Kutz said young parents need interactions with people they trust because members of these two groups may not have trust with people in their lives — even their families, he said. Getting medical messages out is one thing. Reinforcing those messages over time through a trustworthy source is really going to make the difference.
There are many ways to help bridge the gap and build trust between a new mom and medical resources. Doulas, community health care workers, home visit nurses, trusted community members and health ministers all serve as a link and lifeline for mothers. If an African-American mother in Tacoma, for example, attends a peer-to-peer breastfeeding or parenting group supported by a public health representative, her peers are more likely to attend because of the already established trust among those local mothers and peers.
That’s why Lea Johnson, public health nurse from the Tacoma-Pierce County Health Department, works with a network of African-American churches providing ‘health ministers’ to pregnant and new parents. The network is made up of 28 churches and dozens of volunteers. The role of a health minister is to get information from nurses and take it into their communities and congregations where trust is already strong and where members feel culturally safe.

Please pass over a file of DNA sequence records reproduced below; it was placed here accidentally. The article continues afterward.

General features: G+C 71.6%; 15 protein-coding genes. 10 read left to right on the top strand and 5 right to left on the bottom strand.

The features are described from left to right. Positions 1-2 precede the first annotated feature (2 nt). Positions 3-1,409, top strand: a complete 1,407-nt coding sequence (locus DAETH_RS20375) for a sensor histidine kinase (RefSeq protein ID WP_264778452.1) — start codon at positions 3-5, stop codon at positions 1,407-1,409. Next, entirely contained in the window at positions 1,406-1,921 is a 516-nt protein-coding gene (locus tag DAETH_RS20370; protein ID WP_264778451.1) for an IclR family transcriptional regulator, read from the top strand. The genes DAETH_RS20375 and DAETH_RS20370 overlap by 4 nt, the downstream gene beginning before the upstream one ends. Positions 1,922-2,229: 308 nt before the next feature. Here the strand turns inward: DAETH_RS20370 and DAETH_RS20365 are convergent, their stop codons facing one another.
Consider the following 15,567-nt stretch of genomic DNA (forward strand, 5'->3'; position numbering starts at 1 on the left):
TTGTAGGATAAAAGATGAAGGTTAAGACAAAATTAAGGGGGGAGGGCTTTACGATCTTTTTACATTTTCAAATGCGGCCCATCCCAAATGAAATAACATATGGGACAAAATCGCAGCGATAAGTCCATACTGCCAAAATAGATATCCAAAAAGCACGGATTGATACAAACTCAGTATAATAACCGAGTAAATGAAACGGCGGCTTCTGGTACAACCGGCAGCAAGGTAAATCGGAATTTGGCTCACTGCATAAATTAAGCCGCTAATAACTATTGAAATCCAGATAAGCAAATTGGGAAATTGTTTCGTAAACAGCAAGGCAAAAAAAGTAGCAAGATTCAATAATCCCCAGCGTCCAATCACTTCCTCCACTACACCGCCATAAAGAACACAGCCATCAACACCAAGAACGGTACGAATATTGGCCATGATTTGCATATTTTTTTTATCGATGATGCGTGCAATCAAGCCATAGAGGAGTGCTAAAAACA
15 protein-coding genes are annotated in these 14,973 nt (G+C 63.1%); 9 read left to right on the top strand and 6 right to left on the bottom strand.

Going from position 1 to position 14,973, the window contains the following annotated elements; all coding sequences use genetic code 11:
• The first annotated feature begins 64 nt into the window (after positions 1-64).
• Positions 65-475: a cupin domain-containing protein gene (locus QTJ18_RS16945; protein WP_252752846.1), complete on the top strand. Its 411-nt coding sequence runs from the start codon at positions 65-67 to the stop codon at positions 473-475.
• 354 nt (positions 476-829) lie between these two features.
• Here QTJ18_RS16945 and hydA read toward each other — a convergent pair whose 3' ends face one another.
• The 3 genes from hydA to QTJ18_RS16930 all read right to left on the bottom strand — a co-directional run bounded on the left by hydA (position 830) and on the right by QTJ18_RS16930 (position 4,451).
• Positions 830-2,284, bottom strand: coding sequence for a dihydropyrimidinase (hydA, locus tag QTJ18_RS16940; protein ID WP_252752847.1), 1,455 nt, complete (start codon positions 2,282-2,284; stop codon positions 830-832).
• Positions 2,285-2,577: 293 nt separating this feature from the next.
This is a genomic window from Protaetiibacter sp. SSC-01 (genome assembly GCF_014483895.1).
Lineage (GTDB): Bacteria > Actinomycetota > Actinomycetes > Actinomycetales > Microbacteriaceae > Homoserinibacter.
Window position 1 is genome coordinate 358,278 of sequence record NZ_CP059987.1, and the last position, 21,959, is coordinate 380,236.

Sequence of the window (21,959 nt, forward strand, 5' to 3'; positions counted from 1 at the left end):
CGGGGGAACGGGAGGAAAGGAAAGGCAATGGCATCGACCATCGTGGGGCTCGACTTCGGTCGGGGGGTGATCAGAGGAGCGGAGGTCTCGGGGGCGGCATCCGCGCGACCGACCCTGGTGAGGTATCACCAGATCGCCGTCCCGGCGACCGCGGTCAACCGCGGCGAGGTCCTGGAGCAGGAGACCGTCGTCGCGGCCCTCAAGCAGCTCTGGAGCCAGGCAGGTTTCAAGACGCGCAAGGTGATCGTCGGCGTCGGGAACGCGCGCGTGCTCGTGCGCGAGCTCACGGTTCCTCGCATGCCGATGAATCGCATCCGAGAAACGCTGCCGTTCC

“It takes a lot of different ways to reach pregnant women,” Johnson said.
The community-driven approached helped a 20-year old pregnant woman, who was new to town, meet a group of mothers and share her fears about having a baby. The group she attended included a public health nurse, a breastfeeding peer counselor, a local health minister and local mothers with babies. They introduced her to a childbirth education class and scheduled home visits with a breastfeeding counselor.
“The draw to the group is the peers,” Johnson said. “Other young moms come to the group because peers are there.”